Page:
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The terms of treatment are similar to those in the House version. Patients would be enrolled in a patient registry supervised by the state Department of Health. Their health care provider would have to provide ongoing reports to the state on the patient’s health status and condition for what is technically being called “observational research.”
“My goal is to keep it safe and then see what we can learn,” state Health Commissioner Ed Ehlinger said. “That’s what our patient registry will do. Are we finding some things where it is causing some problems? Are we finding areas where it’s actually seeming to bring some benefits?”
‘Schedule 1’ drug status
Little medical research on the efficacy of marijuana as a treatment for illness exists because the federal government categorizes it as a “Schedule 1” drug, meaning it has “no currently accepted medical use and a high potential for abuse.”
Registered patients will pay a $200 annual fee to help cover program costs, or $50 for those on Social Security disability or enrolled in medical assistance or MinnesotaCare. Participants found guilty of transferring medical marijuana to anyone who is not a registered patient could be fined up to $3,000.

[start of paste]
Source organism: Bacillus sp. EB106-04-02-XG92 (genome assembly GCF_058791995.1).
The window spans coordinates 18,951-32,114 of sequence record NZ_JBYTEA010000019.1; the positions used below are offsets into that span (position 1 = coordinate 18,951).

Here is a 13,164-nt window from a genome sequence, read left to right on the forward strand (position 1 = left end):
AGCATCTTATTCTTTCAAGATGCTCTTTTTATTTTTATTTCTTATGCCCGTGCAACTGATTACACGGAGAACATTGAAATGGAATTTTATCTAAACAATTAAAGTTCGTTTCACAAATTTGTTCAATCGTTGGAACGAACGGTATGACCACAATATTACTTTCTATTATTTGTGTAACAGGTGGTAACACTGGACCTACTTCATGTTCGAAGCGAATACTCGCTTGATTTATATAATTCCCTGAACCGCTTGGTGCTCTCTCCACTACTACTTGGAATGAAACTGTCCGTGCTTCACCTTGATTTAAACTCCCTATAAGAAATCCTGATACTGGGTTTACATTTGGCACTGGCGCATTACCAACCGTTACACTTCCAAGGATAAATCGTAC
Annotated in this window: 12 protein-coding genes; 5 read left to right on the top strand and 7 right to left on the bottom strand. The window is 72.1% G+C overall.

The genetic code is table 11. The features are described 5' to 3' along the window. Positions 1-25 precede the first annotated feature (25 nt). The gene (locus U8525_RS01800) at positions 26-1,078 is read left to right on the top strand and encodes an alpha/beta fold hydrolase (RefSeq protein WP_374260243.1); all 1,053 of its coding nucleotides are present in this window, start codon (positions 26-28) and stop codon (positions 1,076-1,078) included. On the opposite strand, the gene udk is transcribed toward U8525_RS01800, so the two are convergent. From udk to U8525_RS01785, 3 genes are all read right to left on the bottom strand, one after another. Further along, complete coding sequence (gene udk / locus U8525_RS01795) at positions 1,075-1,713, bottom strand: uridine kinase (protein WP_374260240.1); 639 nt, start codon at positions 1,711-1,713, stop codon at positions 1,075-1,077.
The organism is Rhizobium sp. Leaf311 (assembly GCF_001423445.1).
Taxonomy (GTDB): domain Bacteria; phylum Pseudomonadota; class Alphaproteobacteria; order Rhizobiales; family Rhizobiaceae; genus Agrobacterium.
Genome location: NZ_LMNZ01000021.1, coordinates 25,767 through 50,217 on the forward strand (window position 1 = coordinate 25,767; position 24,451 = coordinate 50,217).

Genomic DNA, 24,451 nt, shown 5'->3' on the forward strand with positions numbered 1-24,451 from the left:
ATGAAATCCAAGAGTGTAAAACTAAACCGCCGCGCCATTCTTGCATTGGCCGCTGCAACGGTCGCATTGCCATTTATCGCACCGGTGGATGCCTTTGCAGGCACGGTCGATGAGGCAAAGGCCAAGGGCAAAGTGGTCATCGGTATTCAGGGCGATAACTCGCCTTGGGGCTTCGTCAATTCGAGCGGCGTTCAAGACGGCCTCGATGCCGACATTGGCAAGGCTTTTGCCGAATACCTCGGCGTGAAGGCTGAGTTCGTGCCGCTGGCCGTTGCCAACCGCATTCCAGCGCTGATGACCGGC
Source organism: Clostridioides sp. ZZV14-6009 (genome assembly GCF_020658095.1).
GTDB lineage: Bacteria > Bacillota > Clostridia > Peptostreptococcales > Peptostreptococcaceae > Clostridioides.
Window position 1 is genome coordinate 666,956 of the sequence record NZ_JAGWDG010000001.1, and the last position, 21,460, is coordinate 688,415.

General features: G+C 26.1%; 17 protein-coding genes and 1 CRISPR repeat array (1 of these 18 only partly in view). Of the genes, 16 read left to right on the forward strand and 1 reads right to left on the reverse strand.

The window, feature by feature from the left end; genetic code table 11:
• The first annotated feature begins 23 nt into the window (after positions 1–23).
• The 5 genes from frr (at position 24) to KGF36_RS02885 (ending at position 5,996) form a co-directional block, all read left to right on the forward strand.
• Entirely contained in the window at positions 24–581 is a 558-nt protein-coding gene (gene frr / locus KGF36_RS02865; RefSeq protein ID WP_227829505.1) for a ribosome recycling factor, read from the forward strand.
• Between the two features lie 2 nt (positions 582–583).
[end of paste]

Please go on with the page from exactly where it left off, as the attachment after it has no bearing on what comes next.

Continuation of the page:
The budget office estimates the program would cost the state about $5 million to operate for its first three years.
In a statement to the press, Dayton praised the efforts of the group of parents of ill children who want to treat their kids’ seizures with marijuana-based compounds. Earlier in the legislative session, Dayton angered many of those same parents with his firm insistence that law enforcement groups sign off on any medical marijuana law.
The Senate and House could vote on the compromise as early as Friday. Passage is all but certain, with the earlier proposals winning wide bipartisan support in both chambers.
Dayton said Thursday his administration “will do everything possible to implement it as swiftly and successfully as is possible.”
Patrick Condon • 651-925-5049